During past milestones, I've attempted to encapsulate the celebrated time period with something witty or at least a quick summary of events. Now that the drop-down archive directory and the tagging feature have made reading old content easier than ever, though, I don't feel the need. Anything I have to say is as accessible now as it was the day I first wrote it: a click or two and you're there. In lieu of profundity, I've decided to offer my perspective on what I think the ten best posts I've written are.
In no particular order:
- "Creature From the San Andreas Fault," which showcases one of my favorite memories from all of college and also one of the most creative things I've ever taken part in.
- "Remembering Sanam," because it still makes me laugh.
- "The Untold Coolness of Shirley the Loon," if only for the fact that I managed to write more on the smallest bits of pop culture minutiae than even the Wikipedia entry on the subject.
- "Godspeed, Captain Pinchy!" which represents probably my best effort at turning something that happened to me into some kind of coherent narrative. It may not be the sterling example of creative nonfiction that I thought it was when I first wrote it, but hey — anything that features Glenn, Cory and Marcy as protagonists has to have some value.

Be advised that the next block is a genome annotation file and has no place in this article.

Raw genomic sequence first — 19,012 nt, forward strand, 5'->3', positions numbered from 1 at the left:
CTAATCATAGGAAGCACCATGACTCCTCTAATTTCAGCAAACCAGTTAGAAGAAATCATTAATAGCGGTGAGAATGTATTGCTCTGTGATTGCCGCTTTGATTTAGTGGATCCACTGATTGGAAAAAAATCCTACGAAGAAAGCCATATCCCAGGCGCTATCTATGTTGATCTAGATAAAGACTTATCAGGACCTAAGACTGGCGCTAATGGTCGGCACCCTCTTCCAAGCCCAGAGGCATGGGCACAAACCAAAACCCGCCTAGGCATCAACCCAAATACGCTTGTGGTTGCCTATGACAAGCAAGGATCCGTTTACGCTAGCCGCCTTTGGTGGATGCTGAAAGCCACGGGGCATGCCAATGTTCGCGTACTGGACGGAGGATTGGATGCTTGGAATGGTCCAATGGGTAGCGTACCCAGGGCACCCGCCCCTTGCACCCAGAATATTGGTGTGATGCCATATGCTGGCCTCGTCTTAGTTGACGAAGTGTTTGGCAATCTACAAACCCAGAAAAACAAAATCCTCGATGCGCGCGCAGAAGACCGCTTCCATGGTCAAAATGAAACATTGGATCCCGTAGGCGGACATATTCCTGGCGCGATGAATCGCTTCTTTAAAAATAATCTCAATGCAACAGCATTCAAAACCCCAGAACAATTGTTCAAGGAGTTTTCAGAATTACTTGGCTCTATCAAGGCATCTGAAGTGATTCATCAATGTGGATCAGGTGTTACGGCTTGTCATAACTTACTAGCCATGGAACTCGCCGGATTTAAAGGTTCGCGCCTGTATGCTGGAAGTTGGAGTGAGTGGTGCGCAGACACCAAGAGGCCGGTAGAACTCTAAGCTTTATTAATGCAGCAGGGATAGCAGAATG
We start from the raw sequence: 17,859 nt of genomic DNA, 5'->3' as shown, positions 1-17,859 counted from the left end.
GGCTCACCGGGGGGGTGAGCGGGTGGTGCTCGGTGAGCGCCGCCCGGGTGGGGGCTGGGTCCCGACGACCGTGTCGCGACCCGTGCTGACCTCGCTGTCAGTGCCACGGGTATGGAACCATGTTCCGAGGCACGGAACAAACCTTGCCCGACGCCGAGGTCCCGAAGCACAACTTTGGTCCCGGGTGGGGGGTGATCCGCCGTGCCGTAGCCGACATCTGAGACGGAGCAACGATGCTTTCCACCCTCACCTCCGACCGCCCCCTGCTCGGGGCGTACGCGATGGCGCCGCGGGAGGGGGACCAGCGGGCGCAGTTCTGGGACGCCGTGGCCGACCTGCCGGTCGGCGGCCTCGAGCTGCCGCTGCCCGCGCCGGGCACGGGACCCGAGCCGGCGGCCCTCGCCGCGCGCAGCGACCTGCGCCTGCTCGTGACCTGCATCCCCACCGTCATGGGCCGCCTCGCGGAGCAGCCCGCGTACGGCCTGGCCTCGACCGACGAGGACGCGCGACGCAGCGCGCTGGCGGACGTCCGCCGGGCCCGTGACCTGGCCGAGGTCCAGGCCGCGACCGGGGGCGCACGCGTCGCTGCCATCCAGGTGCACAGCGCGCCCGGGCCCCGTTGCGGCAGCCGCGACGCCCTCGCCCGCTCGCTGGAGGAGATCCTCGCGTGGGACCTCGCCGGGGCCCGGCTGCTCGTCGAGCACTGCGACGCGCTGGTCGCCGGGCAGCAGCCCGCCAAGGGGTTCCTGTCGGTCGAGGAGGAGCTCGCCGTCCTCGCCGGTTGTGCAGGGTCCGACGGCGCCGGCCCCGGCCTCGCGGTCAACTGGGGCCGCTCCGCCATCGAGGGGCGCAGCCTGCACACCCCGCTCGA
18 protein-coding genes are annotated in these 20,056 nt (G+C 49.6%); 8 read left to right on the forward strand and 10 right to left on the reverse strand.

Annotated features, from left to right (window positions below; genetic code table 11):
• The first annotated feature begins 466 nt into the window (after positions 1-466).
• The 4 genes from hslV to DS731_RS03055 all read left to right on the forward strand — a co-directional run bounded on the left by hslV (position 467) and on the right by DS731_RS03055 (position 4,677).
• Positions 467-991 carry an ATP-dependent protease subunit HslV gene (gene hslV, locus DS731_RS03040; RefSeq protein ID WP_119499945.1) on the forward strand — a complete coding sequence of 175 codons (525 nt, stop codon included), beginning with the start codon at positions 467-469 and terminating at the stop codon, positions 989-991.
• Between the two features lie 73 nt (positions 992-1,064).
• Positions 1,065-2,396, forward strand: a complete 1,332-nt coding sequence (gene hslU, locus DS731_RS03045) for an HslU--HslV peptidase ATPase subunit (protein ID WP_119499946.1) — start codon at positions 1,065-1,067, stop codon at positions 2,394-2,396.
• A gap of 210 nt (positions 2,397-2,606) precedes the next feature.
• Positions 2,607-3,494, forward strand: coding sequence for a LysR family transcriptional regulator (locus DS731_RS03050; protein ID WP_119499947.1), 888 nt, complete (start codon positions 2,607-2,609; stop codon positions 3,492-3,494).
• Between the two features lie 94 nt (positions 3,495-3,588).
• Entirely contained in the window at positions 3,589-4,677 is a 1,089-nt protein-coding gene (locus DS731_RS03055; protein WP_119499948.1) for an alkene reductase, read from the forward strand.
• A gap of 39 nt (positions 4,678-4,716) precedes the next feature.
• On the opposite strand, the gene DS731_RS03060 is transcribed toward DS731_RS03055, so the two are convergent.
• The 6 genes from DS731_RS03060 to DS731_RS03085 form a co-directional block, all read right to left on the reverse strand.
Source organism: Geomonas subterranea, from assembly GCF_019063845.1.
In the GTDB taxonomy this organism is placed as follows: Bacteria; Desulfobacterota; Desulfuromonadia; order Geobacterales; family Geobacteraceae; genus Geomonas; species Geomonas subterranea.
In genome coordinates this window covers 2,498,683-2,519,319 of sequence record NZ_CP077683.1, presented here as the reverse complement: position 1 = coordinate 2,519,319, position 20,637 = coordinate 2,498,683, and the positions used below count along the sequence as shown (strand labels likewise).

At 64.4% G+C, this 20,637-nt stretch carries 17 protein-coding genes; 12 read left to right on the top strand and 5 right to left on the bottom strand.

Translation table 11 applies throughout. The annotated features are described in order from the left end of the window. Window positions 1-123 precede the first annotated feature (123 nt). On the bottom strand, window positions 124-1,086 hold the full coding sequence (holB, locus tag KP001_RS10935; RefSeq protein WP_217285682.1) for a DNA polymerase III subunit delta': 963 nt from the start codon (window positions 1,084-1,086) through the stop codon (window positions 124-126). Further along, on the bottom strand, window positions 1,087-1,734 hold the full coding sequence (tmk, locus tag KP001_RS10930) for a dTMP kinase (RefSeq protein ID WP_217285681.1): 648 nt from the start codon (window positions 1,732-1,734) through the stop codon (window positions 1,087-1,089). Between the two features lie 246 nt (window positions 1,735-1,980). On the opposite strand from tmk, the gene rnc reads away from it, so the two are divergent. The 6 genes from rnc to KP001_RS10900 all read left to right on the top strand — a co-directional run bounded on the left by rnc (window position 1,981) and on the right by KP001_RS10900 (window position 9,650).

- "Hiding in the Shadows of 'A Prairie Home Companion,'" which represents the only time I've managed to say everything I wanted to about a movie.
- "Cold-Blooded Old Times," or my attempt at an autobiography divided by an attempt to explain the merchandising behind Round Table Pizza.
- "To Quote Wally Exactly," my attempt at explaining myself in something other than words.
- "Opera and Truck Pulls," which goes further to describe my hometown than anything else I could ever say.
- "Nudge," the best audience participation post I've had so far.
- And finally, "My One Complain Against Santa Barbara," which I wrote at work as an antidote for writer's block and I feel it deserves adoration.